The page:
Monday, August 14, 2006

New Nuremburg laws, by another name?

That's the question this post will seek to address in respect of the post immediately below it about the disenfranchisement of Muslims.

To be more specific, how would disenfranchisement not be akin to the Nuremburg laws?

Well, for a start, it would be determined by a your belief-system and we're already in the habit of policing those: as a man who recently took silk at the Bar told me, "In my interview, they asked me what understanding I had about the importance of diversity in the workplace". In other words, his beliefs determined his fitness to advance professionally. This is not uncommon, as academics with links to Israel or civil servant members of the BNP have found out to their cost.

In other areas, you can be actively punished for holding the wrong views, like the pensioner who was arrested and prosecuted for, if memory serves, demonstrating against the Euro, or thugs who are deemed to have committed a worse offence if their violent behaviour is motivated by racism (apparently those beaten up by non-racists are entitled to see less punishment meted out by the courts to their assailants).

None of which is to say that policing thought is acceptable. Personally I find it odious. But before the suggestion of disenfranchisement is jumped on from a great height by those who are happy latterday Torquemadas in everything else, let us appreciate that disenfranchising someone because of their beliefs already happens and is widely approved of.

So that is the first key difference: the point about disenfranchising someone for their beliefs is to make it too costly to continue holding those beliefs, it is to put that belief system back in its box. Moreover, you can choose your beliefs, you can't choose your race; so where Nuremburg marginalised and punished German jews, it did so on their basis of something over which they had no control.

Second, whatever Goebbels' caricatures of the cunning, rapacious Jew who was bleeding Germany dry in the early 30s, even he - so far as I know - was not able to adduce evidence of Jewish mass murder plots, successful and otherwise, against the German populace. And Goebbels and his fellow travellers had to fabricate evidence of the worldwise zionist conspiracy for global control.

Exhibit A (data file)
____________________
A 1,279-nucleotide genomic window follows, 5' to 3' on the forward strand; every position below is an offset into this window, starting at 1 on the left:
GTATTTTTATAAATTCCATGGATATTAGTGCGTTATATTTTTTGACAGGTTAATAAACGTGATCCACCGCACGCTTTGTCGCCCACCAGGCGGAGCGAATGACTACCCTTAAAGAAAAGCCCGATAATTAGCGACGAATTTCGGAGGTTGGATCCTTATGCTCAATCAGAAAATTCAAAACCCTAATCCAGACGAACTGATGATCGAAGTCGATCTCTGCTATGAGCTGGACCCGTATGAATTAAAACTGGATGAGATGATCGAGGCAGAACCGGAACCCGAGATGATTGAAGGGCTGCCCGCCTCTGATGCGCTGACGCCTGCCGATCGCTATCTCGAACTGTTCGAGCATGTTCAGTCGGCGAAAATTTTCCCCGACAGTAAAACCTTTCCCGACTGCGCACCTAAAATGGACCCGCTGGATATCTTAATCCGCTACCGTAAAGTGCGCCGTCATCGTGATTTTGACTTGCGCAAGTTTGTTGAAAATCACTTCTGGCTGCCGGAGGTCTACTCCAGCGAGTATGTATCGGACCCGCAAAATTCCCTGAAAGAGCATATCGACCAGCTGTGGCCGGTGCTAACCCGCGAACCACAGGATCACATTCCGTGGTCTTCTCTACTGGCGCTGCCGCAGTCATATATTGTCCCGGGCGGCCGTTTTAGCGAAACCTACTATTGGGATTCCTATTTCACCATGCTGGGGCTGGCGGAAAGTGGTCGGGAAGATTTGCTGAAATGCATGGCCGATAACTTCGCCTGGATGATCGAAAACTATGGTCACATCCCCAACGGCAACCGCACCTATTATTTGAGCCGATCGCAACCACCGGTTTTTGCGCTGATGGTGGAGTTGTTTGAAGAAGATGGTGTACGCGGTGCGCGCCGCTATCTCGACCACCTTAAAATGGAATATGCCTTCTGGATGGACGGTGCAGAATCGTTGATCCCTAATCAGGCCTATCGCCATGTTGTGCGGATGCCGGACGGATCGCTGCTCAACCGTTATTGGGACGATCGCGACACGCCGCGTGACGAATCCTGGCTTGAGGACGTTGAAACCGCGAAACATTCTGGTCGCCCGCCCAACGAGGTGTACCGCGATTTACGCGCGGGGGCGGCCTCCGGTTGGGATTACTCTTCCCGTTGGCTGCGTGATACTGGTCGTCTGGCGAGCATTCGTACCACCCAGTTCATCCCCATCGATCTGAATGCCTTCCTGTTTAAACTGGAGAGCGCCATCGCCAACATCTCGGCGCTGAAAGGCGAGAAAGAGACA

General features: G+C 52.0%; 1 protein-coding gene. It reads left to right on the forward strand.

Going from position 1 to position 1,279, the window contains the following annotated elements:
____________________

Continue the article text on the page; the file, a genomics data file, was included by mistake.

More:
By contrast, savvy British muslim icons like Ansam (sic?) Choudhury, a lawyer, talk glibly and freely about the black flag of Islam flying above Downing street in a new caliphate, while opinion polls consistenly suggest majority British muslim support for sharia in this country, and for jihad. These are the views of British muslims in their own words, without a propaganda minister to filter them or warp them.

In other words, there are many - and who knows how many - British muslims who are in their own words a direct and explicit threat to the English rule of law and our established constitution.

Third, while unpalatable as an option, disenfranchisement may be, as I wrote below, the least worst option: the majority population having abased itself before immigrants for so long now it is hardly surprising that we have welcomed to our national bosom not so much a viper as mewling, spoilt brat and, as with all immature beings who have never been taught discipline and self-control, the longer is it left, the tougher the measures needed to instil these characteristics.

To that extent, disenfrachisement might actually do the muslim population some good - no, seriously, hear me out - by forestalling the pogroms that otherwise must be likely in the not too distant future.

Indeed, if The Independent is to be believed, we are already witnessing a constant kristallnacht of anti-muslim reprisals, so the wind needs to be taken out of the sails of those who wish to beat up on our mohamedan breathren while showing them that something practical is being done to limit the impact of those same mohamedan fifth columnists: where my disenfranchisement proposal touches upon the holding of public office, I have in mind people like 'Britain's senior muslim police officer' who publicly fretted that the anti-terror laws discriminate against muslims. Well I should bloody well hope they do. The problem is not that that should be the case, but that a man charged with enforcing such law has a vested interest in not upholding it.

Finally, Catholic disenfranchisement was of course ultimately repealed (albeit with a fight), after it had put the truculent minority back in their box, after it had successfully assimilated them. That took about 200 years. But, unlike Nuremburg, it was never a prelude to deliberate and systematic genocide.



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